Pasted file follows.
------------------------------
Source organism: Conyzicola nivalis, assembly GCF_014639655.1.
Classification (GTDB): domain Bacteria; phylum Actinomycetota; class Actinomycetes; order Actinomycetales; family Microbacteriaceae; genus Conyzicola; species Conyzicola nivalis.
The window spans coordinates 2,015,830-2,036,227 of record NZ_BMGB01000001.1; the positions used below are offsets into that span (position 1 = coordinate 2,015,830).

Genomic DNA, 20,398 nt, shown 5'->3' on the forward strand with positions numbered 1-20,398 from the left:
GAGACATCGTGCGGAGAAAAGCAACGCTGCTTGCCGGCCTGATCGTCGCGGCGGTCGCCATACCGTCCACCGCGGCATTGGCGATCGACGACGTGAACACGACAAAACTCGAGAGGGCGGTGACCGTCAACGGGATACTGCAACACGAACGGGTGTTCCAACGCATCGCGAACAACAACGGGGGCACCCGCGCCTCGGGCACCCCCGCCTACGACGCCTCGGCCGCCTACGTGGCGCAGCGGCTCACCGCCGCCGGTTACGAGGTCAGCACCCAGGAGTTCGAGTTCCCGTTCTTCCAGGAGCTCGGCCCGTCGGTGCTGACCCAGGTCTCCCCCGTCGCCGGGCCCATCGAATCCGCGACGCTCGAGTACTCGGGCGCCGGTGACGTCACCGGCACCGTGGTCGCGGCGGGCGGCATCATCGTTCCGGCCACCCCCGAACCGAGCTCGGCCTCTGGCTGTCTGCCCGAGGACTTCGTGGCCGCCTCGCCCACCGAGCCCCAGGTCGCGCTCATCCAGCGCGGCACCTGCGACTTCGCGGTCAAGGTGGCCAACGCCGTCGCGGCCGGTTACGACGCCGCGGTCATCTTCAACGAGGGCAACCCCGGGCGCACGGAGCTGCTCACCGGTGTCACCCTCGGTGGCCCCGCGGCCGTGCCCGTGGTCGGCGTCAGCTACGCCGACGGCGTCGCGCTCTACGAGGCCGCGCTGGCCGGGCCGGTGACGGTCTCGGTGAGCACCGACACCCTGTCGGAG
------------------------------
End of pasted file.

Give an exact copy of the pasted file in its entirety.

Source organism: Conyzicola nivalis, assembly GCF_014639655.1.
Classification (GTDB): domain Bacteria; phylum Actinomycetota; class Actinomycetes; order Actinomycetales; family Microbacteriaceae; genus Conyzicola; species Conyzicola nivalis.
The window spans coordinates 2,015,830-2,036,227 of record NZ_BMGB01000001.1; the positions used below are offsets into that span (position 1 = coordinate 2,015,830).

Genomic DNA, 20,398 nt, shown 5'->3' on the forward strand with positions numbered 1-20,398 from the left:
GAGACATCGTGCGGAGAAAAGCAACGCTGCTTGCCGGCCTGATCGTCGCGGCGGTCGCCATACCGTCCACCGCGGCATTGGCGATCGACGACGTGAACACGACAAAACTCGAGAGGGCGGTGACCGTCAACGGGATACTGCAACACGAACGGGTGTTCCAACGCATCGCGAACAACAACGGGGGCACCCGCGCCTCGGGCACCCCCGCCTACGACGCCTCGGCCGCCTACGTGGCGCAGCGGCTCACCGCCGCCGGTTACGAGGTCAGCACCCAGGAGTTCGAGTTCCCGTTCTTCCAGGAGCTCGGCCCGTCGGTGCTGACCCAGGTCTCCCCCGTCGCCGGGCCCATCGAATCCGCGACGCTCGAGTACTCGGGCGCCGGTGACGTCACCGGCACCGTGGTCGCGGCGGGCGGCATCATCGTTCCGGCCACCCCCGAACCGAGCTCGGCCTCTGGCTGTCTGCCCGAGGACTTCGTGGCCGCCTCGCCCACCGAGCCCCAGGTCGCGCTCATCCAGCGCGGCACCTGCGACTTCGCGGTCAAGGTGGCCAACGCCGTCGCGGCCGGTTACGACGCCGCGGTCATCTTCAACGAGGGCAACCCCGGGCGCACGGAGCTGCTCACCGGTGTCACCCTCGGTGGCCCCGCGGCCGTGCCCGTGGTCGGCGTCAGCTACGCCGACGGCGTCGCGCTCTACGAGGCCGCGCTGGCCGGGCCGGTGACGGTCTCGGTGAGCACCGACACCCTGTCGGAG